The House of Representatives reconvened for the second regular session of the 19th Congress on Monday after a nearly two-month break. Speaker Martin Romualdez, leading the plenary, assured the Executive department that the legislature would prioritize the bills approved by the Legislative-Executive Development Advisory Council or LEDAC during its second meeting. LEDAC-endorsed bills are in line with the Marcos government’s Agenda for Prosperity or socio-economic policy. “We face the remaining bills in the LEDAC priority list with enthusiasm and optimism, steadfast in our determination to transform these initiatives into concrete laws for the benefit of our fellow Filipinos,” Romualdez told his peers during his speech hours before the President delivered his second State of the Nation Address. Three hundred eleven congressmen responded in the roll call during the opening of the session. Negros Oriental Rep. Arnie Teves was not around due to his suspension. “Our unwavering aim is to realize them before the year ends. We stay committed to spurring economic growth, alleviating poverty, augmenting healthcare services, and fostering job opportunities for our fellow countrymen,” he continued. The House leader, cousin of the President, is referring to 20 LEDAC bills, namely, amendments to the BOT Law or Public-Private Partnership bill; National Disease Prevention Management Authority; Internet Transactions Act or E-Commerce Law; Health Emergency Auxiliary Reinforcement Team Act, formerly Medical Reserve Corps; Virology Institute of the Philippines; Mandatory ROTC and National Service Training Program; Revitalizing the Salt Industry; Valuation Reform; and E-Government and E-Governance. Completing the LEDAC list are the Ease of Paying Taxes Equally; National Government Rightsizing Program; Unified System of Separation/Retirement and Pension of Military and Other Uniformed Personnel; LGU Income: Classification; Waste-to-Energy Bill; New Philippine Passport Act;  Magna Carta of Filipino Seafarers; National Employment Action Plan; Amendments to the Anti-Agricultural Smuggling Act; Bangko Sentral ng Pilipinas-endorsed Bank Deposit Secrecy; and Anti-Financial Account Scamming Act. Aside from the LEDAC, the House said it would keep its eyes on how the newly enacted New Agrarian Emancipation Act (RA 11953), inked by the President last 7 July, is being implemented. “It is equally imperative to address the issues confronting our agricultural sector in the soonest possible time. We will redouble our efforts to stop the smuggling of rice, sugar, and onions, which harms our farmers’ competitiveness and disrupts the agricultural value chain,” said Romualdez, among the principal authors of RA 11953. “We shall safeguard our farmers’ interests, ensure equitable market conditions, and foster sustainable farming methods to ensure our nation’s food security.” The law wrote off "all principal loans, unpaid amortization, and interest" of 610,054 agrarian reform beneficiaries totaling P57 billion from the time of the President's late father, Ferdinand E. Marcos Sr. The post House to prioritize LEDAC-approved bills appeared first on Daily Tribune......»»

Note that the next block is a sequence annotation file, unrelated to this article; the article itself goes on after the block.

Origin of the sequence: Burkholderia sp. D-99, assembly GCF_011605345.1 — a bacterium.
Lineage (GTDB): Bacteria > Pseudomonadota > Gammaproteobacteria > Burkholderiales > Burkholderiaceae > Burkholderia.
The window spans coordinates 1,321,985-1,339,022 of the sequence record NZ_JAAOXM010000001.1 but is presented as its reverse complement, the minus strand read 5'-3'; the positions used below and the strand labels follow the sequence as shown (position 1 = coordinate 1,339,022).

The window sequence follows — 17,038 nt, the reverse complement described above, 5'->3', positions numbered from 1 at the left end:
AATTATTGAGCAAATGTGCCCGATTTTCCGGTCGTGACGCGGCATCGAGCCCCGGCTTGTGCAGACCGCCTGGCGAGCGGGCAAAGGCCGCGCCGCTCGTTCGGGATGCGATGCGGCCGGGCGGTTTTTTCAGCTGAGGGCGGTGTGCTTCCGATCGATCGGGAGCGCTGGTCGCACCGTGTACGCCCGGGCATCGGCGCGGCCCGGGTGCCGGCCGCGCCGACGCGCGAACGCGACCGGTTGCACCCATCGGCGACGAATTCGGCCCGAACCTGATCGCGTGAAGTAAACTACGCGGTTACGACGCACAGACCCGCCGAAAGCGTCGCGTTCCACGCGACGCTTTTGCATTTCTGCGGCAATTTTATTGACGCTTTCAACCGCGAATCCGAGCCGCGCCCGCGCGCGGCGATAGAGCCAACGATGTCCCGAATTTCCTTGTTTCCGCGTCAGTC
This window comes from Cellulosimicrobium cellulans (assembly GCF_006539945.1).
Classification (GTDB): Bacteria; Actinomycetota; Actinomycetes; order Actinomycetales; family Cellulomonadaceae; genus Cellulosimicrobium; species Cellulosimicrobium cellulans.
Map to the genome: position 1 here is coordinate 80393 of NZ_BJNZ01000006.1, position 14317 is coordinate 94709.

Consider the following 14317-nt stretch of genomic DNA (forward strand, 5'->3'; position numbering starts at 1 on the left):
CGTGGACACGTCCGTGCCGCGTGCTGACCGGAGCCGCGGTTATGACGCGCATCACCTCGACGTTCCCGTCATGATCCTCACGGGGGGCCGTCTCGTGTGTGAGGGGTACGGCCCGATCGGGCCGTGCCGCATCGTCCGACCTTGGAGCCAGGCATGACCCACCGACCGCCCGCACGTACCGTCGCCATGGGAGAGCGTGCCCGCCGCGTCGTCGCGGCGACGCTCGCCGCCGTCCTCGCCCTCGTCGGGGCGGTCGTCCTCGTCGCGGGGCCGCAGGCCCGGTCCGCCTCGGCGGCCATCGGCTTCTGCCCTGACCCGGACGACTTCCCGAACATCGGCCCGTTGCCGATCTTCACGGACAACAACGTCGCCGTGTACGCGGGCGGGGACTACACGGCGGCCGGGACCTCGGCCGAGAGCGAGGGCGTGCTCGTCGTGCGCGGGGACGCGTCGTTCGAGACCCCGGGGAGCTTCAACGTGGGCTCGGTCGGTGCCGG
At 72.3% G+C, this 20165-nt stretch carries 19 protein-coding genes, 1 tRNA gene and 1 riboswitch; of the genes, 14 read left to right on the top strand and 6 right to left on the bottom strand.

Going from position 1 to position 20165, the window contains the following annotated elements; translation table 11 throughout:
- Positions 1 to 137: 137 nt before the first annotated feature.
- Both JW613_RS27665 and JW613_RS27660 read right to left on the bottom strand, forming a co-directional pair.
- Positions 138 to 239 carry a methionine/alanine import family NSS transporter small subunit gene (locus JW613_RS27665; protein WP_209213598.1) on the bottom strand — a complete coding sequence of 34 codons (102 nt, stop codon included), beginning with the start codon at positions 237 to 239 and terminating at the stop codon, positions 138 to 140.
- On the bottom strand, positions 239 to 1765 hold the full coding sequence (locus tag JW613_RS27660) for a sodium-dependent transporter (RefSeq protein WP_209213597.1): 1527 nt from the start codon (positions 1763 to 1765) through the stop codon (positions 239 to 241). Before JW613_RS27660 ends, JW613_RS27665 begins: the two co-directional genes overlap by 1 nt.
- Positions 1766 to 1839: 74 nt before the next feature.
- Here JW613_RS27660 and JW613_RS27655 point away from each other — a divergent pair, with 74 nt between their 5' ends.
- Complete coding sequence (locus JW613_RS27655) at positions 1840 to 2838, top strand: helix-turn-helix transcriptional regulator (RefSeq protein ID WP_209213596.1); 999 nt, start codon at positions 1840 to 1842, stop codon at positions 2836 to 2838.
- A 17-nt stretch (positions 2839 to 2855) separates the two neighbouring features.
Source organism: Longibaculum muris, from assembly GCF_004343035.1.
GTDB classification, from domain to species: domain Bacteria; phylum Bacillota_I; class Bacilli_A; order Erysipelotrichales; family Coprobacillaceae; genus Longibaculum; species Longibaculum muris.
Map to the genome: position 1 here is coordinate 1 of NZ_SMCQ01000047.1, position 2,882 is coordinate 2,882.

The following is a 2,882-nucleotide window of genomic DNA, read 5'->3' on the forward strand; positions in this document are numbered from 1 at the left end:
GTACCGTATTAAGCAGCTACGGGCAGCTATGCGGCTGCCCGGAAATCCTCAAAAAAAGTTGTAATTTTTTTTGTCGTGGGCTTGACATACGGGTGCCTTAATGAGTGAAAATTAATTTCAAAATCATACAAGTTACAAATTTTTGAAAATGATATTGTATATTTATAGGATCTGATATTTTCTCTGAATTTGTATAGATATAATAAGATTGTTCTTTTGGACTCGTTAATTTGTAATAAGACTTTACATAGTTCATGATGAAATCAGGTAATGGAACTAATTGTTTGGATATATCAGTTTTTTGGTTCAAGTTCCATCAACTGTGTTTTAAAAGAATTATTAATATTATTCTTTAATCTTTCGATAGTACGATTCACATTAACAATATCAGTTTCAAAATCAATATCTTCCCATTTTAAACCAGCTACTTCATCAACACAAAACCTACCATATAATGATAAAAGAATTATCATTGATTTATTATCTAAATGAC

Category: newsSource:  tribuneRelated NewsJul 24th, 2023